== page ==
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  • Arthur Bacon

Philosophy of Teaching

Updated: Mar 22, 2021

Many years ago, when I took my little girls to see Namu, The Killer Whale at Sea World, Namu was having a bad day and refused to do the little tricks expected of him. He swam listlessly around and around the far end of the pool only reluctantly coming to the surface to spout a diminutive burst of bubbles into the tremulous Florida sunshine. His trainer told us that occasionally he had these bad days and that since he would not perform everyone could get their money back at the gate. Almost everybody left. My daughters were madly in love with Namu and insisted on staying to gaze tenderly at this magnificent beast so sadly swimming circles in his Lilliputian ocean.

The trainer sat on the edge of the pool dangling her legs in the water. Pretty soon Namu shyly sidled over to her, made a slow pass by her feet, circled back and nudged his noble snout beside her and she stroked his head and told him how beautiful he was. After a while she got up and walked to the other end of the pool and called gently to him. When he came she gave him a fresh salmon and he swam off with perceptible enthusiasm. The trainer occupied herself for a few minutes coiling some hoses pretending not to notice that Namu had swum over to her side of the pool. Then she turned around and said cheerfully, “Oh, Namu, are you feeling better?” and she went to the edge of the pool and stroked his gleaming black head and he snorted enthusiastically spouting a big spray and she laughed from this affectionate deluge. She got up and held a salmon high above her head and Namu leaped up to take it out of her hand. In a little while he was happily doing his old tricks again.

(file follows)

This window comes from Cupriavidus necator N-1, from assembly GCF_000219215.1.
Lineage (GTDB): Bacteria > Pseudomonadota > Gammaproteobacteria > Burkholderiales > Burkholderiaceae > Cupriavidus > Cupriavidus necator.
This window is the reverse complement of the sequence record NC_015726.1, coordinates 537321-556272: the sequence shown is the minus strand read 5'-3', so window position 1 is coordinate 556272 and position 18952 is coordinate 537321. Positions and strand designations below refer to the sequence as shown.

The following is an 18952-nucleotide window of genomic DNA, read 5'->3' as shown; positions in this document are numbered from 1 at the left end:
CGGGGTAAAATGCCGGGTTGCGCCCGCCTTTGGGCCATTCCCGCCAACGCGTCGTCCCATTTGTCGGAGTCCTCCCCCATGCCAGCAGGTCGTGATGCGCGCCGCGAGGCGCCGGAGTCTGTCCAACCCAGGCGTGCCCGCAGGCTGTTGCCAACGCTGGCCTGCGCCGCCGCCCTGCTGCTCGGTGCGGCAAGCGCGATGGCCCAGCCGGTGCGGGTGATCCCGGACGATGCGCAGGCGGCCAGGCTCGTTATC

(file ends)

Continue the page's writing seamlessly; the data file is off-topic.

Not that this was an Epiphany for me, but it confirmed my own personal belief — gleaned through sports, teaching and parenting — in affirmative reinforcement as the only foundation upon which to build whatever method or philosophy of teaching one chooses. People are too special and life too brief for even a suggestion of punitive, adversarial paradigms. I would not presume to suggest what the purpose of life might be, but I do know that it is an adventure and that as a teacher I am simply a guide through the labyrinth. Guides often don’t necessarily know the way either, but they need to be encouraging, optimistic, helpful and good-humored through the dark and doubtful rainy Novembers of our lives.

Of course, I want my students to work hard, produce their best, strive for the summit, but I also realize and appreciate the fact that we don’t all share these same goals or the capacity to achieve them and that youth has wonderfully strange and subtle ways of exercising perogatives. Perhaps it all boils down to mutual respect. Given respect I think we all produce our best work.

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